Daily Archives: November 5, 2015

I have found the BEST cure for mental illness!!!!

Mind you the cure is more distraction, very icky, and only temporary, but I swear it worked wonders for me…


There is no time for pondering one’s misery nor feeling anxiety over anything except not hurling on the wall, or passing out from sweating chills while hurling. It was the flu or food poisoning or something, but it kicked my ass yesterday. I was its bitch well into the wee hours this morning when the fever finally broke, allowing me to ride out the shivering sweats (my poor Vanilla blankie saw me at my worst!) and awake not praying for death. Face it, it doesn’t get much more distracting than  to wake at 3 a.m., choking on sinus drainage while fighting with the urge to throw up and shivering cold while yanking all your clothes off cos your skin feels like it’s boiling.

I’d forgotten what true physical illness was, I had such a good patch of awesome physical health. Having gotten my “flu” bout out of the way for another couple of years…I am just glad it’s over and I can hold down food and liquid and am not shivering under the blankie in the dark while warning my kid not to block the pathway to the toilet. Vomiting is not my favorite. I cannot believe people choose to vomit for whatever reasons. Ugh. No, no, no.

I am betting I was infected last week during the school activity. It’s always the smallest dish dwellers that bring me down, like cute fuzzy koalas and their razor “i will cut you bitch!” claws, I am betting being immersed in that building with all of them last week was my ground zero. Oddly my kid seems unaffected but it will undoubtedly come and be ten times worse for her cos she has that half assed Canadian immune system (“we can live happily in negative 500 degrees and play hockey with our moose, but don’t let us get  a cold germ or it will become ebola!). So if I got hit with all three and it rated a ten on the sucky scale, when my kid gets hit…It’s gonna be at a hundred and the only thing she won’t be spewing is pea soup but only cos she won’t eat it. (Seriously, who does want to eat that nasty shit?)

I would have handled it with more grace had it not happened in the wake of the sinus infection from hell. I feel soo much better today and yet still like a pokemon on steroids chose me and kicked my ass in the form of bruises and yanked muscles and a bubbly tummy. I’m still draining, my nose is still raw ( FOUR boxes of tissue in three days, I’m like a frigging faucet), but I am upright in a chair with a light on so I am on the mend.

Prior to the ebolafluplague of ’15, I am sure I had lots of discombobulated thoughts and anxieties to rant about. Ha, spewing literally stopped me from spewing metaphorically here. Anyway…No time to have panic attacks except for the timing of your spewage so…I think this will be the rare post I don’t unleash a torrent of “die in a fire” sentiments in. Lots more time for that with the Hellidays coming.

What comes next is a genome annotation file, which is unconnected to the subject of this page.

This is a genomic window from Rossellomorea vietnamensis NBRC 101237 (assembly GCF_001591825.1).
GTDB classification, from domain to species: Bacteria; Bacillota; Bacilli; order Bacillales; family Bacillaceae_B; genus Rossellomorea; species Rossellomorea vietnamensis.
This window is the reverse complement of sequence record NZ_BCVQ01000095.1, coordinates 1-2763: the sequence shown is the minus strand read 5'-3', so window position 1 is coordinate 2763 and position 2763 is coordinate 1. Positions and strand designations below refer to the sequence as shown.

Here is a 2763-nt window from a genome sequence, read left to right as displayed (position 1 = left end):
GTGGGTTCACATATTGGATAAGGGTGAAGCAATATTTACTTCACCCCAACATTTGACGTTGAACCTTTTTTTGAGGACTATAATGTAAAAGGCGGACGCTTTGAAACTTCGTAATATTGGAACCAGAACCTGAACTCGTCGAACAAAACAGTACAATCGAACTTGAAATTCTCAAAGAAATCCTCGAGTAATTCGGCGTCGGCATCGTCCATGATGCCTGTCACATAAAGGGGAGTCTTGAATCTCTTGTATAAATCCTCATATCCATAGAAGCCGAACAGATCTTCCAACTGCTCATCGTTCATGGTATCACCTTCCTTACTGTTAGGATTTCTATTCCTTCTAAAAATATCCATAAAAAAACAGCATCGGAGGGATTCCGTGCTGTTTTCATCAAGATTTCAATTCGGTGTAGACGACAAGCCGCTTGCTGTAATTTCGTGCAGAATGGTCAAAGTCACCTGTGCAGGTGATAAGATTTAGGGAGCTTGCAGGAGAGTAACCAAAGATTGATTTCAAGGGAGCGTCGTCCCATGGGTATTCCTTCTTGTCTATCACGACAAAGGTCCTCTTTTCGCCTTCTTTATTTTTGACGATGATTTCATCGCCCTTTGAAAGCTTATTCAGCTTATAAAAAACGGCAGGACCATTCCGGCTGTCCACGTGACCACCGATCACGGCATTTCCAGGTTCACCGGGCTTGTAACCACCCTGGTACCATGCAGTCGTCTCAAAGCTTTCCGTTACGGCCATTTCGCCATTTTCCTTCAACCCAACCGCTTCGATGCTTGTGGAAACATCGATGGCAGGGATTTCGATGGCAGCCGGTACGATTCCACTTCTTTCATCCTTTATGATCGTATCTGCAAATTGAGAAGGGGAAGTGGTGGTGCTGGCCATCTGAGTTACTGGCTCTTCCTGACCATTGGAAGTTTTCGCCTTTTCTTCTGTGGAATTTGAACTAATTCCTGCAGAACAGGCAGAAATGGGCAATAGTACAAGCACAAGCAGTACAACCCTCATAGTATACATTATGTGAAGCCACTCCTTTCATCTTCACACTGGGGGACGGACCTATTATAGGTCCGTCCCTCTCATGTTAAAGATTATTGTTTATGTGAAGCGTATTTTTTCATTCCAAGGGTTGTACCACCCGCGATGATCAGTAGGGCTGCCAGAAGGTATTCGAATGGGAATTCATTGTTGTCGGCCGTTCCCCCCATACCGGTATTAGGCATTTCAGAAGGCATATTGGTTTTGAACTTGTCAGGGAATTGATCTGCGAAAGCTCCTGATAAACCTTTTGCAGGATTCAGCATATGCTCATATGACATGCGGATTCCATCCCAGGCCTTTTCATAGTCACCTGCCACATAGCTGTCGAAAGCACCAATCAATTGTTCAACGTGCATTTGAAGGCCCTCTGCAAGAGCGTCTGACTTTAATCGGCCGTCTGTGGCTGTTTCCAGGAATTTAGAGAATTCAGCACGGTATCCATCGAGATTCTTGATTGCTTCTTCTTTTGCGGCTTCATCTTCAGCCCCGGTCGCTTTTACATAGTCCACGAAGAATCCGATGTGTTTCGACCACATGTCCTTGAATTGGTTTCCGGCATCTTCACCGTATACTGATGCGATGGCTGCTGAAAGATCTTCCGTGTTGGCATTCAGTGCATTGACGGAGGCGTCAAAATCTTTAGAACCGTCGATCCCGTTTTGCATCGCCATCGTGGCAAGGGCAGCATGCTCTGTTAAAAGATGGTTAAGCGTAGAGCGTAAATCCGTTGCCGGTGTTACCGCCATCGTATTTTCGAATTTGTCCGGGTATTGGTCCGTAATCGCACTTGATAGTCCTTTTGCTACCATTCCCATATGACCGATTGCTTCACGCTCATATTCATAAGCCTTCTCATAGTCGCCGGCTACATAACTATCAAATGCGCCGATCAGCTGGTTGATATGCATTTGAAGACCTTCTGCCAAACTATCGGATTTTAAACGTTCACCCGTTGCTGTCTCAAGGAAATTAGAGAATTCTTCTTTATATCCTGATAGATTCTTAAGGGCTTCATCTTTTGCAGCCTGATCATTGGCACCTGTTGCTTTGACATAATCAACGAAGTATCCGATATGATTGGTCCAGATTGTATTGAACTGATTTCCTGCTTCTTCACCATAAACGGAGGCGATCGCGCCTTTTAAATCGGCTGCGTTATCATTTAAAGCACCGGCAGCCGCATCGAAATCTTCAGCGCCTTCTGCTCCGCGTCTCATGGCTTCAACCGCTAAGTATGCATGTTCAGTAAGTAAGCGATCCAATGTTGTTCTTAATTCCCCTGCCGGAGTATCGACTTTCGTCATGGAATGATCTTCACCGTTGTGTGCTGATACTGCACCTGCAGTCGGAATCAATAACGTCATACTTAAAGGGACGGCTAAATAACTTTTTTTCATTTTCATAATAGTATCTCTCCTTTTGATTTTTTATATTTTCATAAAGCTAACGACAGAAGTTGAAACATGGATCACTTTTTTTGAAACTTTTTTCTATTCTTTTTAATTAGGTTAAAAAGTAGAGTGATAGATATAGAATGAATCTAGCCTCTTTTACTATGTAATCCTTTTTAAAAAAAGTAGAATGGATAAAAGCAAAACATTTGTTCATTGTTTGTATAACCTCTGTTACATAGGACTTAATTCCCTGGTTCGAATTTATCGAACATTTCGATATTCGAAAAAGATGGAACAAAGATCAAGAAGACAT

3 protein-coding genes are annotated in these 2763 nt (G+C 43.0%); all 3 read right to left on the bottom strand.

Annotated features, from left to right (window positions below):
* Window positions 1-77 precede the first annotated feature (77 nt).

Seriously, though. If you are drowning in anxiety and depression and sheer fury at the shitness of life like I was…Get a few illnesses going on simultaneously. Once you stop wishing for death, all your mental problems will still be there and probably bitch slap you upside the head while you’re busy doing the “yay, I’m not puking anymore!” jig…But for 16 hours of distraction from your brain’s illnesses…Physical illness does the trick.

Let this be a lesson to me when I am my lowest thinking it can’t get worse. There is always the “Thank the pegacorn I am not throwing up today” argument and it’s a damned good one.



It’s my mother’s birthday and I started to feel miserable and fragmented and jagged yesterday. I’m having some solitude, which is possible because I have two guests till Tuesday. I’d be lousy company anyway and there’s every chance I’d feel agitated and trapped and turn into a (more) grouchy asshole. It feels as though every…

The Fear of Relapse

Pictureimage – pixabay

I got up today. I guess that’s always a good thing. But today I fear would have been better off spent in bed. It’s one of those days where I can feel the pressure of tears behind my eyes. My head is fuzzy. My heart is heavy. My body is moving slowly.

This is not the life I signed up for. My brain tells me to be grateful for the life I have. And I am. For the most part. But there are days like today where I feel the weight of the world on my shoulders. Today is one of those days that you can’t really explain to others. And that you can’t really expect others to understand.

It’s a day of heartache. A day filled with everything that has gone wrong. I ruminate over the career I lost, the friends I lost, my lifestyle changes. I think of the deaths I’ve weathered. The changes to all my major relationships. I just want someone to hold me and let me cry. Someone who can really understand. But I’m alone.

Days like today fill me with fear. Fear of relapse. My life has been stable lately. Stable for quite some time. And I’ve been enjoying it. I’ve been enjoying life. That surprises me to say. Wow. I’ve been out running errands, eating in restaurants and participating in activities. I’ve been helping around the house and shuttling my daughter around. I’ve been engaged. Then whack. Today hits.